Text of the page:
We left Big Bend by way of the North entrance coming out in Marathon planning to head east to Sanderson for a second night's stay. Unfortunately, Hwy 90 was again closed so we rode back into Marathon to try and find a room for the night. Alpine was booked, and so was Marathon. We had no choice, but to go north about 60 miles on Hwy 285 to Fort Stockton. We landed a room at the Hampton Inn. We rode about 340 miles on Friday before we finally ending up in Fort Stockton.
About 10pm Fire Fighters started coming in for the night. Seems all were young, looking like America's real cowboys, beat and weary from fighting fires. They all carried their packs with everything from sleeping rolls to work boots. By 6am they were eating breakfast and gone by 6:15am. These young men and women had to be worn by the daily grind of coming in late at night and leaving before daylight.
West Texas blazes. Photo by JBalovich
Saturday morning we were off at 8:15am riding to Eagle Pass, Freer, Hebbronville and home. We rode 534 miles on Saturday and 1,335 miles in three days.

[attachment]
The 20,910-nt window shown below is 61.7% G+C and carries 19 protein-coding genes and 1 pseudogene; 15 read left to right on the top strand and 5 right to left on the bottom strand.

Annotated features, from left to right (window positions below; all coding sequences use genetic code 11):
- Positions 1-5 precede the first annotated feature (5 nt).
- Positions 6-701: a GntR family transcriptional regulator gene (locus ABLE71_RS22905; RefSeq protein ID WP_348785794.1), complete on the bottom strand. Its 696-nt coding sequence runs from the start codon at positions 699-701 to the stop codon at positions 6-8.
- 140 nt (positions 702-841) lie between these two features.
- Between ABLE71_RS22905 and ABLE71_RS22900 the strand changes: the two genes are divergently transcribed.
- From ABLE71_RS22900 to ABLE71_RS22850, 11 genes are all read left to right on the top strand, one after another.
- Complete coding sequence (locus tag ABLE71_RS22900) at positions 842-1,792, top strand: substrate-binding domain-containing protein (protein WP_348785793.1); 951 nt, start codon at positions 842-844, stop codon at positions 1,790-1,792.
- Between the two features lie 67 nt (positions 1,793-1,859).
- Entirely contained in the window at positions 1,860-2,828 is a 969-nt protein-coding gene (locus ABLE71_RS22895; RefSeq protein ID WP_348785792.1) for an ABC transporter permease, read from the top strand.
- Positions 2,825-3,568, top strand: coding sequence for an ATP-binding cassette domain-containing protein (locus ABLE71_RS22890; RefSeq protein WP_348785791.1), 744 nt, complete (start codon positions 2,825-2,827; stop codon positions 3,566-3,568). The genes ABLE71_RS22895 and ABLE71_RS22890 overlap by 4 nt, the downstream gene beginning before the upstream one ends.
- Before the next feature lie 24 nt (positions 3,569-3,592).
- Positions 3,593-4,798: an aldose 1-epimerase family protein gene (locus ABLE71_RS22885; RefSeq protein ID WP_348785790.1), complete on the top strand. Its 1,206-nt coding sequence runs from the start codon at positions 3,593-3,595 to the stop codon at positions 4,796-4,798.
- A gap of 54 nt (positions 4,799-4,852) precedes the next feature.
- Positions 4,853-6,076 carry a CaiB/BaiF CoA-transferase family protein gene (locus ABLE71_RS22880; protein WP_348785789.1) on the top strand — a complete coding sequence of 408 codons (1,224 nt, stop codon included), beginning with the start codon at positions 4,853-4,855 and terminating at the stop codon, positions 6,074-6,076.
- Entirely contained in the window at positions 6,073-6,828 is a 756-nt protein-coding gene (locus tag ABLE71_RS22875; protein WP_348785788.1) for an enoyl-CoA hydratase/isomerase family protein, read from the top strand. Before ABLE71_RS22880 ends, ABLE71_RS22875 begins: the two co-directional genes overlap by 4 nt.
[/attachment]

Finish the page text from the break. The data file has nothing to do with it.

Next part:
It was impressive to see the charred landscapes looking stark and strange like something from another planet. Rain will certainly help put out the fires and restore the landscape to its natural beauty. Until that comes about it's worth your time to see parts of West Texas in this unusual setting.

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The Three Sisters Hill Country Motorcycle Ride

Ricardo Perez

Luckenbach Store Front
For our first real ride in April my wife and I rode along with Albert and Lisa Chapa to the hill country to ride the popular Three Sisters. We left Mission on Thursday about 9:30am and rode on the Expressway 83/281 about 20 miles to Susie's a small restaurant just past the Flying J and before Love's truck stops. It's a tiny restaurant with good breakfast plates.
By the time we rolled out from Susie's it was about 11am, but we were in no hurry since our ride that day was the destination. We stopped twice, at the rest stop in Falfurrias and then at the rest stop past Three Rivers before heading into Pleasanton then west to Jourdanton to gas up. North of Jourdanton we took Hwy 173 to Hondo then Bandera and Medina on old highway 16. Nine miles north of Medina is the Koyote Ranch RV and Resort where we stayed for three nights and four days.
Koyote Ranch is an out-of-way place with a restaurant, store, an outdoor stage with a live band on Saturday nights as well as neat little cabins next to the general RV lots. The particular weekend we were there was also an annual bike rally for gay women and the place was packed so there was good live music and interesting bikes! We stayed in some of the cabins that can sleep up to six or so, but we each had our own cabin with a neat rear patio deck, great for just sitting and drinking some cold beer.